Creating a life beyond full-time work
By Spike Spearman
For me, leaving conventional full- time work has taken time, had false starts, been filled with angst, joyful, scary, wonderful, stressful and adventurous all at the same time.
The starting point:
It was in my mid 40s when I realised full time corporate work was no longer for me. I was running my own PR consultancy but somehow the joy had gone out of it and I was burnt out. It was time for a new direction.
I craved variety, stimulation, new challenges and realized spending all my time as a “cubicle warrior” in the corporate world was breaking my spirit.
My first step was to take some time out. This became a sabbatical - five months out of the country visiting friends in the Cayman Islands, England and France. I also managed to have time in Italy and hit New York on my way back home.
It was with reluctance that I returned to Kiwi-land. I wasn’t ready to face reality but knew I needed to. My time out had highlighted things I needed to sort out in my life, plus being single at the time I had to rebuild my dwindling coffers.
My first attempt:
The next few years were a roller-coaster. A mix of full time contract work – yes, it’s oh so easy to get tempted back to the cubicle warrior role if you’re not careful - to periods of not working and periods of project work.
I finally settled into working in freelance consulting fashion and that of course has its ups and downs. You gain flexibility, but you lose the sense of financial security. I ended up spending more time worrying about money instead of enjoying myself. I found that I always looked to fill my time with work-like projects rather than personal experiences. The only fun activity I allowed myself to embrace was acting - an interest and passion from my university days. Even this I endeavoured to make into work (and lost a bit of the love for it) by getting an agent.
Part of my issue (aside from being a money worrier) was that I simply didn’t know what “pushed my buttons” outside the work environment. Work had always been my driver, my safe place, my identity.
Therefore, I sought help in the form of life coaches, advice books, articles, conversations and realised my transition wasn’t going to be as easy as I thought. It was going to take time, energy, support and determination.
This year, I’ve cut any corporate work right back. I finished up a major part-time contract at the end of last year and decided enough is enough. If I’m committed to exploring and experiencing other things besides work I needed to take definite action!
I know that the indirect planning I’ve done over the previous years has really helped me with this. I’ve made some major changes in my life myself including getting married for the first time, as well as developing new skills and interests.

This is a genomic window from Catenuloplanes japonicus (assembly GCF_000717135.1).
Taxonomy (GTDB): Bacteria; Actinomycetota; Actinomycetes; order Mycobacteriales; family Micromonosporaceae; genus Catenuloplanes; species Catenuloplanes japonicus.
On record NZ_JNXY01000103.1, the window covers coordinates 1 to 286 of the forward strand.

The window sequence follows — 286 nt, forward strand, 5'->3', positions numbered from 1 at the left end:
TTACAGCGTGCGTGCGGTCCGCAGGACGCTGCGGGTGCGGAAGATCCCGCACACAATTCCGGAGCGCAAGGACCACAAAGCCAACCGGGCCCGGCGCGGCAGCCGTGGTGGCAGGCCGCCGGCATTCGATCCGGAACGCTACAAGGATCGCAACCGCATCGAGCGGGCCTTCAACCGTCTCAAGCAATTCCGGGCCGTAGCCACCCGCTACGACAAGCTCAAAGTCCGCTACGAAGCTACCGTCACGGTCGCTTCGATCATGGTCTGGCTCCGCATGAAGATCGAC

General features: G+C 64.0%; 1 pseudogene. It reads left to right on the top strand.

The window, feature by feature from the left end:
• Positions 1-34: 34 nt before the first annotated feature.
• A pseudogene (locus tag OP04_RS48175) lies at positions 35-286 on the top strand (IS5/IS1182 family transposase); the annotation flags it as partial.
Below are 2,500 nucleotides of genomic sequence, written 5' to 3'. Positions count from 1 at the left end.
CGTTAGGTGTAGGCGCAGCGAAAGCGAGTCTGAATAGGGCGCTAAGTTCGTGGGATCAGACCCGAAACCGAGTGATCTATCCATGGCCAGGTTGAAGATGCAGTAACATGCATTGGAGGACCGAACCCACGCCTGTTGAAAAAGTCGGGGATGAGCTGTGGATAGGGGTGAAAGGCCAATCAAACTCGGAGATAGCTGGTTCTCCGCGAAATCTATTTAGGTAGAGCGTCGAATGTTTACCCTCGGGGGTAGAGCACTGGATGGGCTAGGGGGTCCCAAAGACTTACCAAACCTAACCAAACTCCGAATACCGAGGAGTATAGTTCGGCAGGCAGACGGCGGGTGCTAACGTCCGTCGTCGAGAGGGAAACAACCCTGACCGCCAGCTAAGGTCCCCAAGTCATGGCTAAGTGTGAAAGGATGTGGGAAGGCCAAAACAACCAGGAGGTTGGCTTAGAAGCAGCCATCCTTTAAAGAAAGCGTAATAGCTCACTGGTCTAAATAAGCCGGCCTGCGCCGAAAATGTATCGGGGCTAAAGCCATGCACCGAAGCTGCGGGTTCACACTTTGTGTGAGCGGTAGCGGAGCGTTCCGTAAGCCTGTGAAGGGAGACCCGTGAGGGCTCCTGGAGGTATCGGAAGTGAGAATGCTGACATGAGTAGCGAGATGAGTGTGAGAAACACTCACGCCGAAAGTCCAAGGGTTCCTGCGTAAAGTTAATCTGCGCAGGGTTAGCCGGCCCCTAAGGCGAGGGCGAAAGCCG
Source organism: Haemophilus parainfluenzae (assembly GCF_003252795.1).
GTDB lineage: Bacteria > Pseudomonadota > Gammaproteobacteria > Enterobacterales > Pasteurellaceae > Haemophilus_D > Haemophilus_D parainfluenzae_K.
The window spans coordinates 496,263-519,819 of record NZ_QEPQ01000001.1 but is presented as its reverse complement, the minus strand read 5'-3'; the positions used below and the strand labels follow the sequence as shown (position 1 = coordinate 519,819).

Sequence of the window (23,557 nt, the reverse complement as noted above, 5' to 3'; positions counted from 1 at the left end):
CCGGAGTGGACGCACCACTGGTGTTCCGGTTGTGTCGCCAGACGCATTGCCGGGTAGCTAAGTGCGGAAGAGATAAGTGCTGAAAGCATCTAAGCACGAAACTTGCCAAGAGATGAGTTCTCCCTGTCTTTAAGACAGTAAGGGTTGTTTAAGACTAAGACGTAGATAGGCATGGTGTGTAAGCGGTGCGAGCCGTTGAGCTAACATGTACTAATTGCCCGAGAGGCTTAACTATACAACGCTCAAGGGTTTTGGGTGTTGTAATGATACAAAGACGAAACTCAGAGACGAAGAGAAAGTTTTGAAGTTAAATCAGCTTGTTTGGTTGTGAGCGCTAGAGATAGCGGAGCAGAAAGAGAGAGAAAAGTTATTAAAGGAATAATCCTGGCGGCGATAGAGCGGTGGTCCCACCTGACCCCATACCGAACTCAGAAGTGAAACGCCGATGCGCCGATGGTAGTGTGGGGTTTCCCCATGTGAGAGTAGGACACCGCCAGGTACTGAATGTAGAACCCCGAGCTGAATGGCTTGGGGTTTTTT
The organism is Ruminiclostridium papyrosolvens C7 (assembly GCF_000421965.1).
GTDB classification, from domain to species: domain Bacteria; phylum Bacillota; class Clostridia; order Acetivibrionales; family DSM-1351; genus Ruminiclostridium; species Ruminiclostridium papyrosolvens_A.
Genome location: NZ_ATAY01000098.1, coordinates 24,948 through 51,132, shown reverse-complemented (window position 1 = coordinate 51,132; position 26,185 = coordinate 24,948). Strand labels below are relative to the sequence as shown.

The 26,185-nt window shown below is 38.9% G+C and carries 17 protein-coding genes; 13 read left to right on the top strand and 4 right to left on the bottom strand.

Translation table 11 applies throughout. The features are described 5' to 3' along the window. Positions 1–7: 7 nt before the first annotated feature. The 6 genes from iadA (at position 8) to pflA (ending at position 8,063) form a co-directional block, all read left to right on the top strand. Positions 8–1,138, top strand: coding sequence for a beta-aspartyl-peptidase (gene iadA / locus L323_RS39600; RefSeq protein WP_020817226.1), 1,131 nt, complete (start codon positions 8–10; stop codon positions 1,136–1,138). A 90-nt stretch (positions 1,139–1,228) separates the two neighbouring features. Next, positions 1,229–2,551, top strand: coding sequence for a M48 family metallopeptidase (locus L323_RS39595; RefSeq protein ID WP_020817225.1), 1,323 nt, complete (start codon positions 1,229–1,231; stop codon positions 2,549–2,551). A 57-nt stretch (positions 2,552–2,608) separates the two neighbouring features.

It’s taken me a while to get into the groove, but I’m getting there and it’s worth it.
What I’ve experienced and learned:
Lack of identity - people asking you what you do becomes a dreaded experience as you’re so used to identifying with your career and don’t know how to describe yourself. Spend time getting to know your story and feel very confident telling it. People are delighted, amazed and envious at how I now spend my time and often say they “want my life”.
Lack of self-worth - you get the feeling people think you’re a bit precious (first world problems) and you start to wonder what you really have to offer the world. This simply comes down to beliefs. I still believe that I have an incredible amount to offer simply by being me. Explore your talents and celebrate them. I made a list of all my achievements over the years and this was a great morale booster. You don’t need to get paid to feel worthwhile.
Financial worry – will I go through all my capital? How can I top it up without having to sell my soul? Help! Fortunately, I’ve had help with this. My husband has worked with me to look at how I could make better use of my capital and earn more money passively without undertaking traditional work.
Isolation - it can be a lonely place when you don’t have a work tribe anymore and you need to find a new tribe. You do need to take some action here. Be proactive and reach out to people, arrange catch ups with friends, join new groups. I’m discovering amazing people, and it’s fun getting to know them.
Giving to myself rather than filling in my time. I worried so much about how I’d fill in my time. The days can seem long and meaningless if you’re not careful and don’t have a plan of how you want your new life to be. This required a mindset shift. I needed to stop seeing it as simply filling in time and rather, that I was giving to myself (and indirectly others) by doing more of the things I loved and energised me. I realised that going for long walks, regular exercise like Qigong and weekly endurance training sessions, sitting in cafes writing my journal, going to movies, theatre, being in nature, meeting new people, sharing my wisdom and experience to help others were all those things.
Bringing it all together:
I’m at a point where I can tell a rich and meaningful story about who I am and what I do. I share with people that I’m fortunate to spend my time doing things I enjoy, including some freelance (paid) projects, learning new skills and trying different things – all of which allow my creative-self freedom, plus use my business nous gained over the years. It’s a wonderful, colourful, satisfying mix!
The time it takes is worth it.